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Must-Click Link: The Tragedy of Hideki Irabu

File photo of former New York Yankees pitcher Hideki Irabu

New York Yankees pitcher Hideki Irabu throws in the first inning against New York Mets in this July 11, 1999 file photo. Irabu was found dead at the age of 42 in his home in Rancho Palos Verdes, California, on July 28, 2011 according to media reports confirmed by the Los Angeles Sheriffs Department. Picture taken July 11, 1999. REUTERS/Ray Stubblebine/Files (UNITED STATES - Tags: SPORT BASEBALL)


Hideki Irabu was a star in Japan and made sports labor history in maneuvering his way from the Chiba Lotte Marines to the New York Yankees in 1997. He then played six mostly disappointing years in the big leagues, finishing up with the Rangers in 2002. As you likely know, Irabu took his own life in July of 2011, leaving behind a wife and two children who had already left him.

After his playing days were over, he became listless and depressed. He was a man of big appetites when he played, and without the structure of baseball, those big appetites -- for alcohol, particularly -- contributed to his undoing. Also contributing: a lack of identity or purpose, much of which was tied up in his lack of belonging. He was of mixed heritage, with his father being an American military man who was stationed on Okinawa and who Irbau would not meet until adulthood. Growing up, this caused him to be taunted, making Japan something less than home for him later. After meeting his father upon arriving in America, the two would not become close. Too much time and history had passed.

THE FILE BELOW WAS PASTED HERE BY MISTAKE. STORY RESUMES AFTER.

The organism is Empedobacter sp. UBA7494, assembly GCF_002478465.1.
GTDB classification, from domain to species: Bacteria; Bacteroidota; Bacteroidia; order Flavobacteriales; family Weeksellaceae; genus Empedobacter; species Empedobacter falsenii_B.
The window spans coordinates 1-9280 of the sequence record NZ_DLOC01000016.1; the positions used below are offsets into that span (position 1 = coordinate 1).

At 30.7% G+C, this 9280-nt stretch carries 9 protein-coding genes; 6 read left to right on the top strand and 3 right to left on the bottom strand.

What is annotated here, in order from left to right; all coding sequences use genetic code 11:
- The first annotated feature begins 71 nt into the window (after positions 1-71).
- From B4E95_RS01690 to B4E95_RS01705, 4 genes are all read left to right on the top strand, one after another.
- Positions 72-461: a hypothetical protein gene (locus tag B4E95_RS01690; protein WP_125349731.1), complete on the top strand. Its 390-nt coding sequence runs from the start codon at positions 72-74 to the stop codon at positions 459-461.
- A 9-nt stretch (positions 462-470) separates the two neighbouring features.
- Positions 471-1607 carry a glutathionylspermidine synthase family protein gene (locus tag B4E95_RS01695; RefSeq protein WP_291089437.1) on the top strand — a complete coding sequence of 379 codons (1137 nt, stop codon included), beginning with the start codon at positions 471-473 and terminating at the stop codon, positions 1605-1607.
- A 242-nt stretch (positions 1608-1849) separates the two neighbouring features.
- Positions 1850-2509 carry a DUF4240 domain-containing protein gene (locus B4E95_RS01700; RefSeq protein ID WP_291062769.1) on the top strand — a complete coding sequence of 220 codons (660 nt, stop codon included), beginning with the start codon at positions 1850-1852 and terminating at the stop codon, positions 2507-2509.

Today Ben Reiter of Sports Illustrated writes about Irabu and his sad and complicated life. It’s must-read stuff, filling in the gaps most of us likely never thought much about. He was, infamously, the man George Steinbrenner called a “fat toad” and he was not the player he was advertised to be, but rare has it been that we’ve learned anything about Hideki Irabu the man.

Take some time on this slow news day and check it out.

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